Atlanta school board could vote in March on school rating plan

The Atlanta school board could approve in March a rating system for its schools that could prompt big changes in how schools operate.

For months, the school board and an advisory committee have been working on the "Excellent Schools Project" -- an overhaul that would establish a customized way to rate Atlanta schools and then determine what to do when schools succeed or fail.

In other districts, similar work has led to a “portfolio” model for operating a mix of traditional neighborhood schools, charter schools and schools that are turned over to outside partners or given more freedom to operate on their own.

The Atlanta school board plans to hold a retreat Jan. 24 to review the proposed changes, with a draft of the plan expected to go before the board in February. The board could vote in March on the rating system and the possible actions that could happen to schools that meet or fail to meet those expectations.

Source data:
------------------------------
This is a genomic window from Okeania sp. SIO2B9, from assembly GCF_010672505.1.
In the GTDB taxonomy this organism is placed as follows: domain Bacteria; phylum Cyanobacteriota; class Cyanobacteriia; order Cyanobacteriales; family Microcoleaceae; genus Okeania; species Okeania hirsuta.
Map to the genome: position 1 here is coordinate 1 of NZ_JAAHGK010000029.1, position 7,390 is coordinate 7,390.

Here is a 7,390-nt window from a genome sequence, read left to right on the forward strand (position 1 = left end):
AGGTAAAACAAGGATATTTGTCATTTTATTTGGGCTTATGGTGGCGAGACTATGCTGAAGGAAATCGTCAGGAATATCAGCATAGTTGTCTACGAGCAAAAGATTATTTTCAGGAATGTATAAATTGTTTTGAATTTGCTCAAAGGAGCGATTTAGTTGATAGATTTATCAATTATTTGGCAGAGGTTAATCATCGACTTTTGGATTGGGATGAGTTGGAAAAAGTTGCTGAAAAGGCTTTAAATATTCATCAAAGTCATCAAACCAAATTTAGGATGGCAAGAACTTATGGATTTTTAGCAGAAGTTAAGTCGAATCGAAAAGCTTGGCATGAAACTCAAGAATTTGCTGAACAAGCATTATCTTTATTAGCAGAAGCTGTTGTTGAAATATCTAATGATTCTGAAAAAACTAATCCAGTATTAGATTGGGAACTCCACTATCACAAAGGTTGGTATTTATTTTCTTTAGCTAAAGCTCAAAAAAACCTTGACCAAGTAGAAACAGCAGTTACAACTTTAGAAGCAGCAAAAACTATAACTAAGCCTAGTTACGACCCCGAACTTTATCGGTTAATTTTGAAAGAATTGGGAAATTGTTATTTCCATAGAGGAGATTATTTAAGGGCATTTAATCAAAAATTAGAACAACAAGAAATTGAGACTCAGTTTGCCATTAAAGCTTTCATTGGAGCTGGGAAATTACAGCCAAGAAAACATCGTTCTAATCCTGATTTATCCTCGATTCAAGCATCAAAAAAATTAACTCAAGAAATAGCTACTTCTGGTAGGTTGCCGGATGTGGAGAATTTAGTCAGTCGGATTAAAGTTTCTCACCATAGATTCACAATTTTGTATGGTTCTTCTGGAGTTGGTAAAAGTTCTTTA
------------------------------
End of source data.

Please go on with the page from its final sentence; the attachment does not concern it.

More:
District officials are still deciding what those steps might be.

If a school rates poorly, possible consequences could range from replacing the school’s leader, merging the school with a higher-performing school, providing additional money or support, outsourcing all or a part of the school’s operation to an outside organization, or closing the school.

Schools that rank high on the district’s new rating school could be replicated so that new schools are opened that use the same model.

The district also plans to hold public meetings to give residents a chance to provide feedback in January and February.